Magazine article Tikkun

The God beyond God

Magazine article Tikkun

The God beyond God

Article excerpt

The God Beyond God

Daniel C. Matt is professor of Jewish Studies at the Graduate Theological Union in Berkeley, California. Excerpt from God and the Big Bang: Discovering Harmony Between Science and Spirituality, by Daniel C. Matt. Jewish Lights Publishing, 1996. $21.95 + $3.50 s/h P.O. Box 237, Woodstock, VT 05091. Permission granted by Jewish Lights Publishing.

How can you name the Oneness, the Unnamable? The Jewish mystical tradition, Kabbalah, offers a number of possibilities. One is Ein Sof, which translates literally as, "there is no end." Ein Sof is the Infinite, the God beyond God. This name sounds so different from the personal divine names that populate the texts of the tradition: YHVH, Elohim, Shaddai, the Holy One, blessed be He. As an anonymous kabbalist observed, neither the Bible nor the Talmud even hints of Ein Sof. This remark is both obvious and revealing, an acknowledgment of the radical originality of this mystical formula.

By calling God "Ein Sof," Jewish mystics imply that everything is divine. The kabbalist Moses Cordovero, writing in the sixteenth century, put it this way: "The essence of divinity is found in every single thing--nothing but It exists. Since It causes every thing to be, no thing can live by anything else. It enlivens them. Ein Sof exists in each existent. Do not say, `This is a stone and not God.' God forbid! Rather, all existence is God, and the stone is a thing pervaded by divinity."

There is nothing but Ein Sof. Even a stone in a field, even a slab of concrete in a downtown parking lot, is an expression of divine energy. The entire world is God in myriad forms and disguises.

The name Ein Sof opens with a negative: Ein, "there is no." This accords with the view of the philosopher Moses Maimonides that it is more accurate to say what God is not than what God is. Calling God "powerful" conjures up the image of a muscleman. Calling God "wise" puts Him in the category of a sage. Better to say that God is neither "weak" nor "stupid." Even the bland statement "God exists" is misleading because divine existence is unlike anything that humans can conceive. A more precise formulation is: God "exists but not through existence."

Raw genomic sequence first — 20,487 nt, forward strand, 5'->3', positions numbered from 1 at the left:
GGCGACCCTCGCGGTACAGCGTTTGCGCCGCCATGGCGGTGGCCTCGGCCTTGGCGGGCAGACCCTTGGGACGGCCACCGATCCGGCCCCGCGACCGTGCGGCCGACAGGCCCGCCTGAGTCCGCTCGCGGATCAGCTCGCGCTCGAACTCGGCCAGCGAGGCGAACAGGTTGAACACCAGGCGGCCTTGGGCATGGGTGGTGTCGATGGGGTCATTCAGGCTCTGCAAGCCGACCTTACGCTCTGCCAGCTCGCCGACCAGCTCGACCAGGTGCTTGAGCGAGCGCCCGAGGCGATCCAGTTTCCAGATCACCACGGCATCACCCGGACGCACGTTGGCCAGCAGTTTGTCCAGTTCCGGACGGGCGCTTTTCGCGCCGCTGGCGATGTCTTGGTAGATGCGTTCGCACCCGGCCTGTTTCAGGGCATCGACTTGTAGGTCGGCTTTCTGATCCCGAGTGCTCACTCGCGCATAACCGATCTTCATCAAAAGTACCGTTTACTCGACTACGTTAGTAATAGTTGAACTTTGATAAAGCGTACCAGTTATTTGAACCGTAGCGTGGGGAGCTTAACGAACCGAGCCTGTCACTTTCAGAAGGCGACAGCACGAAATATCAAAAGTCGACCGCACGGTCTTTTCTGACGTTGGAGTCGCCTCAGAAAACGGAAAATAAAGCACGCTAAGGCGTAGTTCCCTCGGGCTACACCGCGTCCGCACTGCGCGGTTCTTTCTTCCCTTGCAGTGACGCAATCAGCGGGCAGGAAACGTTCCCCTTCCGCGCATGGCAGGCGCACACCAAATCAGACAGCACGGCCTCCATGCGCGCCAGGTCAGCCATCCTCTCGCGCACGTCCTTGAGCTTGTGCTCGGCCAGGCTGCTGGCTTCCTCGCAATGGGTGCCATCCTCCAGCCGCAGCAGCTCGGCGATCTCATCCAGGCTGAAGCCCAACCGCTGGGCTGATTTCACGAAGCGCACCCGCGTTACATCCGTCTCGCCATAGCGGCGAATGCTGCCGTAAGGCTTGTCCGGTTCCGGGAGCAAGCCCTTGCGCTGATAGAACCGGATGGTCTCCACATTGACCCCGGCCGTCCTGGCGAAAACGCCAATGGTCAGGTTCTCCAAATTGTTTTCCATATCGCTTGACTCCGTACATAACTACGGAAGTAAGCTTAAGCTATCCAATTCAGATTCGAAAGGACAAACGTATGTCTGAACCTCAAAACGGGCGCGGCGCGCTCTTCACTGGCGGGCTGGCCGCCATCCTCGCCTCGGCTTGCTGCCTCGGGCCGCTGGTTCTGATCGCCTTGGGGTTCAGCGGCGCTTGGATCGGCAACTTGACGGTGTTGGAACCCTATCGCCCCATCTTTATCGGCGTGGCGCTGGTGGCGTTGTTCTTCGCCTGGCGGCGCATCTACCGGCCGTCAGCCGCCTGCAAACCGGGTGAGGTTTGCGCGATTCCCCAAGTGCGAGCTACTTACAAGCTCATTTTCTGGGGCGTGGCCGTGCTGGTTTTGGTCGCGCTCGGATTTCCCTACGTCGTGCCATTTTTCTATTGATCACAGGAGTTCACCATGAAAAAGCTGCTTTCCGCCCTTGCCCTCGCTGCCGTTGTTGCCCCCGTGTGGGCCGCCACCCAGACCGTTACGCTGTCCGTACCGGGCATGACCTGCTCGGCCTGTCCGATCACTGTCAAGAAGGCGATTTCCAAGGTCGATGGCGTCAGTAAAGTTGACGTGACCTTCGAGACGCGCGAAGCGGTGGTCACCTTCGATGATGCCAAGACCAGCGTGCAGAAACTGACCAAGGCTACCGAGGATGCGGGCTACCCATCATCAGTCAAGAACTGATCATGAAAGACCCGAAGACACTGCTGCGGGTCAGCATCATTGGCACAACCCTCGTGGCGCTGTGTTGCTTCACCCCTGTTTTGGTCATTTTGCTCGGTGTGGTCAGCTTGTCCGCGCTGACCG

The best theology, in Maimonides' view, is negative theology. "Know that the description of God by means of negations is the correct description, a description that is not affected by an indulgence in facile language. Negative attributes conduct the mind toward the utmost reach that one may attain in the apprehension of God. You come nearer to the apprehension of God with every increase in negations."

The kabbalists adopt Maimonides' negative style of theology and take it to an extreme. Among their names for God, Ein Sof is the most famous, but not the most radical. Having carved away all that is false, they discover a paradox of a name: Ayin, Nothingness. We encounter this bizarre term among Christian mystics as well: John Scotus Erigena calls God nihil; Meister Eckhart, nichts; St. John of the Cross, nada.

To call God "Nothingness" does not mean that God does not exist. Rather, it conveys the idea that God is no thing: God animates all things and cannot be contained by any of them. In the words of a fourteenth-century kabbalist, David ben Abraham ha-Lavan, "Nothingness (ayin) is more existent than all the being of the world. But since it is simple, and all simple things are complex compared with its simplicity, in comparison it is called ayin. …

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